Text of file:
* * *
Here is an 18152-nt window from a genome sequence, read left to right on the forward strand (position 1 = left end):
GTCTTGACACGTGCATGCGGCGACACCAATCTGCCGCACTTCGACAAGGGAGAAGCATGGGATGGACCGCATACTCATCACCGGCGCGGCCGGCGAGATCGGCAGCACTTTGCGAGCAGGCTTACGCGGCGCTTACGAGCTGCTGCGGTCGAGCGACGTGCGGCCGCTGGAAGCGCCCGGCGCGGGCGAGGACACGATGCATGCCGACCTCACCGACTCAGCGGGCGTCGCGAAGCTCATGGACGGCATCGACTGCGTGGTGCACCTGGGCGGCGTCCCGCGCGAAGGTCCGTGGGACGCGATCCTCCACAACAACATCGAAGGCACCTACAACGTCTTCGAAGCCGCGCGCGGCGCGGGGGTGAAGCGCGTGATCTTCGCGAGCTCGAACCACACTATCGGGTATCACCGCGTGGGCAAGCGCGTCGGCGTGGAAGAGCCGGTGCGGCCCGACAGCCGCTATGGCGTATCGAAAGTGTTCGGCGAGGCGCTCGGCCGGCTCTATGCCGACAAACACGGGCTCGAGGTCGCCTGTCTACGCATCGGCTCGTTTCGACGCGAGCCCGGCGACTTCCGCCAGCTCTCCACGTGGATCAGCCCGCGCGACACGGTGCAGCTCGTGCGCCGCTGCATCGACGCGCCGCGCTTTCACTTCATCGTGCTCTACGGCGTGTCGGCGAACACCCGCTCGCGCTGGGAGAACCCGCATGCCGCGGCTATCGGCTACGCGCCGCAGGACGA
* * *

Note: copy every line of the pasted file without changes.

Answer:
Here is an 18152-nt window from a genome sequence, read left to right on the forward strand (position 1 = left end):
GTCTTGACACGTGCATGCGGCGACACCAATCTGCCGCACTTCGACAAGGGAGAAGCATGGGATGGACCGCATACTCATCACCGGCGCGGCCGGCGAGATCGGCAGCACTTTGCGAGCAGGCTTACGCGGCGCTTACGAGCTGCTGCGGTCGAGCGACGTGCGGCCGCTGGAAGCGCCCGGCGCGGGCGAGGACACGATGCATGCCGACCTCACCGACTCAGCGGGCGTCGCGAAGCTCATGGACGGCATCGACTGCGTGGTGCACCTGGGCGGCGTCCCGCGCGAAGGTCCGTGGGACGCGATCCTCCACAACAACATCGAAGGCACCTACAACGTCTTCGAAGCCGCGCGCGGCGCGGGGGTGAAGCGCGTGATCTTCGCGAGCTCGAACCACACTATCGGGTATCACCGCGTGGGCAAGCGCGTCGGCGTGGAAGAGCCGGTGCGGCCCGACAGCCGCTATGGCGTATCGAAAGTGTTCGGCGAGGCGCTCGGCCGGCTCTATGCCGACAAACACGGGCTCGAGGTCGCCTGTCTACGCATCGGCTCGTTTCGACGCGAGCCCGGCGACTTCCGCCAGCTCTCCACGTGGATCAGCCCGCGCGACACGGTGCAGCTCGTGCGCCGCTGCATCGACGCGCCGCGCTTTCACTTCATCGTGCTCTACGGCGTGTCGGCGAACACCCGCTCGCGCTGGGAGAACCCGCATGCCGCGGCTATCGGCTACGCGCCGCAGGACGA